Jagdesign (4M) Ltd, Unit 31, Enterprise City, Spennymoor, DL16 6JF, United Kingdom

Renewable Energy

Jag has experience in all critical areas of renewable energy systems. The company is currently building several systems in-house, one a hybrid system and a gasification unit that, once validated, will reduce the need for power from the grid.

  • Vawt systems

    Vertical axis wind turbines have been developed by Jag using the Venturi effect to improve the speed of the turbine and performance. Jag is currently working with a client to develop a microsystem for transport use.

  • Hydro Systems

    Jag has developed several hydro systems over the years and is currently building a hybrid system for use by the company to reduce its dependency on grid supply and make it more sustainable. The system will then be manufactured for sale across the UK.


Energy from Waste

There were 42 energy-from-waste facilities in the UK in 2018, up from 26 in 2014. Together they have a combined operational capacity of handling 12m tonnes of waste a year, a figure that experts expect will rise to nearly 16m by 2022. It is noted that these installations cost up to £500 million to build and require long-term investment for the company owning the incinerator and the local council authority. The use of municipal solid waste (MSW) mass-burn incineration results in a net negative greenhouse gas flux of almost 400 kg CO2 eq/tonne MSW, with equal proportions of power only and CHP incineration capacity.

The WID does not cover the following types of waste-burning plants: Experimental plants are used for research, development, and testing. These are excluded only if they are used to improve the incineration process and burn less than 50 tonnes of waste per year. They are excluded because of the nature of the plant, not because of the types of waste they burn. Plants that burn only waste in gaseous form. However, if a pyrolysis or gasification plant treats solid or liquid waste to produce a gas which is subsequently burned, both the initial unit and the gas combustion unit will be covered by the WID. Plants that do not fit the definition of a technical unit. Plants that do not fit the definition of an incineration plant or a co-incineration plant - for instance, if the primary activity is cleaning or drying equipment which also happens to combust waste, but where any burning of waste is incidental.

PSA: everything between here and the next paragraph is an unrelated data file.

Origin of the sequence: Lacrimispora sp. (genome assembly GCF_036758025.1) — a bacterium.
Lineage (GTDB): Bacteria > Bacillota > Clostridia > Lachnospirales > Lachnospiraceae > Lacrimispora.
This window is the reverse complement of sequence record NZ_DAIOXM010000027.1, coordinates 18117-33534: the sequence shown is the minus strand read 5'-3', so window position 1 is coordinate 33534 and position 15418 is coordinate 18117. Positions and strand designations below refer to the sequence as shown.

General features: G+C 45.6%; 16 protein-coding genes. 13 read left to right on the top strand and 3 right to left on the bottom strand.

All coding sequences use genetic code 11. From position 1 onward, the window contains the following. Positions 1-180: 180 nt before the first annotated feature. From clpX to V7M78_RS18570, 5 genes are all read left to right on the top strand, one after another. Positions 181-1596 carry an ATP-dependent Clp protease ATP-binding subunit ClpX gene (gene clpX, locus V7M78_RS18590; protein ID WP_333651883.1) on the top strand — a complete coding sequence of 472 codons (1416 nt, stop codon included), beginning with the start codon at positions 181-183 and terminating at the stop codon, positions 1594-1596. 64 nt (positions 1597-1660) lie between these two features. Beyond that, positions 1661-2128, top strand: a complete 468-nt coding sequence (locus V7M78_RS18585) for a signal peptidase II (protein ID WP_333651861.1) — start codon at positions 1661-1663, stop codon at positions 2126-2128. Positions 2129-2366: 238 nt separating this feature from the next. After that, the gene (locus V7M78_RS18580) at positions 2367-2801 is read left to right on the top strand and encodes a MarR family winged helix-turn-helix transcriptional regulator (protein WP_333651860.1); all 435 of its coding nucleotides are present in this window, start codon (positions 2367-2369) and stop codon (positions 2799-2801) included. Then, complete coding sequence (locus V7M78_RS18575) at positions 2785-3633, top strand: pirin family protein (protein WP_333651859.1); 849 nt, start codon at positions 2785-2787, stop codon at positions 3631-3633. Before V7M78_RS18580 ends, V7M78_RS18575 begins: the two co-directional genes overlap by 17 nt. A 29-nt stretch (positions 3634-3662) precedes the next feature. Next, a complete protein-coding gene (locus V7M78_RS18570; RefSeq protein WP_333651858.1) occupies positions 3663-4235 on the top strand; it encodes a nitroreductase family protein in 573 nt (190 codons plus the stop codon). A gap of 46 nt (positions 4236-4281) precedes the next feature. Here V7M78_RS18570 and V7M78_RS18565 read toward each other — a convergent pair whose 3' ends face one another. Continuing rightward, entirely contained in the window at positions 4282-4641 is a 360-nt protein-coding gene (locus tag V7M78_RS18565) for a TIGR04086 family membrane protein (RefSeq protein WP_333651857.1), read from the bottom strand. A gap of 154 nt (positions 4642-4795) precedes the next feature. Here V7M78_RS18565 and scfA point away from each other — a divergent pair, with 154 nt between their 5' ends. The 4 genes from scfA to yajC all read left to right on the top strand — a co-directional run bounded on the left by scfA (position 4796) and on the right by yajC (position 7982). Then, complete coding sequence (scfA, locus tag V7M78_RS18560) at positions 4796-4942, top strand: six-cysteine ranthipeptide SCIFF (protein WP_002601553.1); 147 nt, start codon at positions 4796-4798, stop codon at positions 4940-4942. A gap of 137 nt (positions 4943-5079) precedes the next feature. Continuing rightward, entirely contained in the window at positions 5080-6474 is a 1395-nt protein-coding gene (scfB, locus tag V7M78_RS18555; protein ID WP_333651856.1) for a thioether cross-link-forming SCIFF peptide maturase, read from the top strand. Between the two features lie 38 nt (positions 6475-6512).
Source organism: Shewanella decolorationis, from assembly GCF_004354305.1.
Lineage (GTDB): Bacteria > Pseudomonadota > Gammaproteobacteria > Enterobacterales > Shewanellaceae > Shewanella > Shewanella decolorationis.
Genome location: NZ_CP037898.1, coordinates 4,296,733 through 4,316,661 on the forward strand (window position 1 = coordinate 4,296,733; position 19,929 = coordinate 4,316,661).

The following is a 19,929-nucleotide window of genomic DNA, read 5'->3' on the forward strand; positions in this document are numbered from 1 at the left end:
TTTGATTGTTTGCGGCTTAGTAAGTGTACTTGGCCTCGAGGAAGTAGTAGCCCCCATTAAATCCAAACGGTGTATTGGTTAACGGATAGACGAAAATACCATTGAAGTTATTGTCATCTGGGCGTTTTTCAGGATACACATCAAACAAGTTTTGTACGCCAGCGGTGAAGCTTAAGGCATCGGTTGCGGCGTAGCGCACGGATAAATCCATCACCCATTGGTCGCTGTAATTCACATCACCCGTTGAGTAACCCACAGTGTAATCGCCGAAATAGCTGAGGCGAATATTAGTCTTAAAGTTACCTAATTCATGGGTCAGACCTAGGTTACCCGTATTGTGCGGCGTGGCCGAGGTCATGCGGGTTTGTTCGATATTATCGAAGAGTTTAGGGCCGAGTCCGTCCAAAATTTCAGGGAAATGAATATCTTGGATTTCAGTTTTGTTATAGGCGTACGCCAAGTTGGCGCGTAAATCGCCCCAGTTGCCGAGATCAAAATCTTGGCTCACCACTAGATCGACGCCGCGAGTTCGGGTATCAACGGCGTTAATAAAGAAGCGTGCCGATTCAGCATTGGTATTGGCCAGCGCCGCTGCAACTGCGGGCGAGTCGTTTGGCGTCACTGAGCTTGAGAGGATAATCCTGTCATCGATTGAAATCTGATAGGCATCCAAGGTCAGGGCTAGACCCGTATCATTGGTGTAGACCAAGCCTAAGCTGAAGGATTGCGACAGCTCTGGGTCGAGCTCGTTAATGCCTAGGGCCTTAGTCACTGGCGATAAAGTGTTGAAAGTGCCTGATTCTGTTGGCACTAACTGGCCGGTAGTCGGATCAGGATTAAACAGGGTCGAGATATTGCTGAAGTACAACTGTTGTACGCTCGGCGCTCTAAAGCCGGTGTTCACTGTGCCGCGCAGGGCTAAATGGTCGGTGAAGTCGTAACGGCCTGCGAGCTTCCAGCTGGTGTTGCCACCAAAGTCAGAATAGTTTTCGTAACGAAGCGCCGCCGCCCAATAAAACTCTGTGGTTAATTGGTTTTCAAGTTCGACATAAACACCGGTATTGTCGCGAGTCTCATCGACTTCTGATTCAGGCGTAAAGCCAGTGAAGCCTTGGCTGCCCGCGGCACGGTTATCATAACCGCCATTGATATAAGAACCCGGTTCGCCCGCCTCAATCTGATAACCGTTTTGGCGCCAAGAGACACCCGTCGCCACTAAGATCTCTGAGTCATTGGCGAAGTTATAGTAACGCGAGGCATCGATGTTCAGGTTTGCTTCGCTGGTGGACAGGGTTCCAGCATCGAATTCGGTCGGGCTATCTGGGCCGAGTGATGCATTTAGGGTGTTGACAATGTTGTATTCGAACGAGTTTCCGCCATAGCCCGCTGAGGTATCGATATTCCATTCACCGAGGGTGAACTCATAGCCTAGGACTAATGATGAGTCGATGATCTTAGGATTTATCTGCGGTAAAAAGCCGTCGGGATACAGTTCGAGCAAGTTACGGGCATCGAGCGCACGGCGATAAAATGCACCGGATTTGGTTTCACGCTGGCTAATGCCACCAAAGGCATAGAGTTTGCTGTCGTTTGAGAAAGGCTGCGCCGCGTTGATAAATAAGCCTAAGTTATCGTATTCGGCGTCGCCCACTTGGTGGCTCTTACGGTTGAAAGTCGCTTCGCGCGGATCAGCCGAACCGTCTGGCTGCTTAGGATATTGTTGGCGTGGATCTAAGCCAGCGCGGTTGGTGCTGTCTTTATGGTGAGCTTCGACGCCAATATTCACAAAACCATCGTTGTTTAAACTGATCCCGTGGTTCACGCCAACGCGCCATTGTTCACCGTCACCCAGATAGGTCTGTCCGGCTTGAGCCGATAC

Gasification is a process that converts biomass- or fossil fuel-based carbonaceous materials into gases, including the largest fractions: nitrogen (N2), carbon monoxide (CO), hydrogen (H2), and carbon dioxide (CO2). This is achieved by reacting the feedstock material at high temperatures (typically 700 degrees C), without combustion, by controlling the amount of oxygen and/or steam in the reaction.

Synthesis gas is a mixture of hydrogen and carbon monoxide, in various ratios. The gas often contains some carbon dioxide and methane. It is principally used for producing ammonia or methanol. Syngas is combustible and can be used as fuel. Historically, it has been used as a replacement for gasoline, when the gasoline supply has been limited

Hydrogen fuel cells produce electricity by combining hydrogen and oxygen atoms. The hydrogen reacts with oxygen across an electrochemical cell— similar to a battery—to produce electricity, water, and small amounts of heat.

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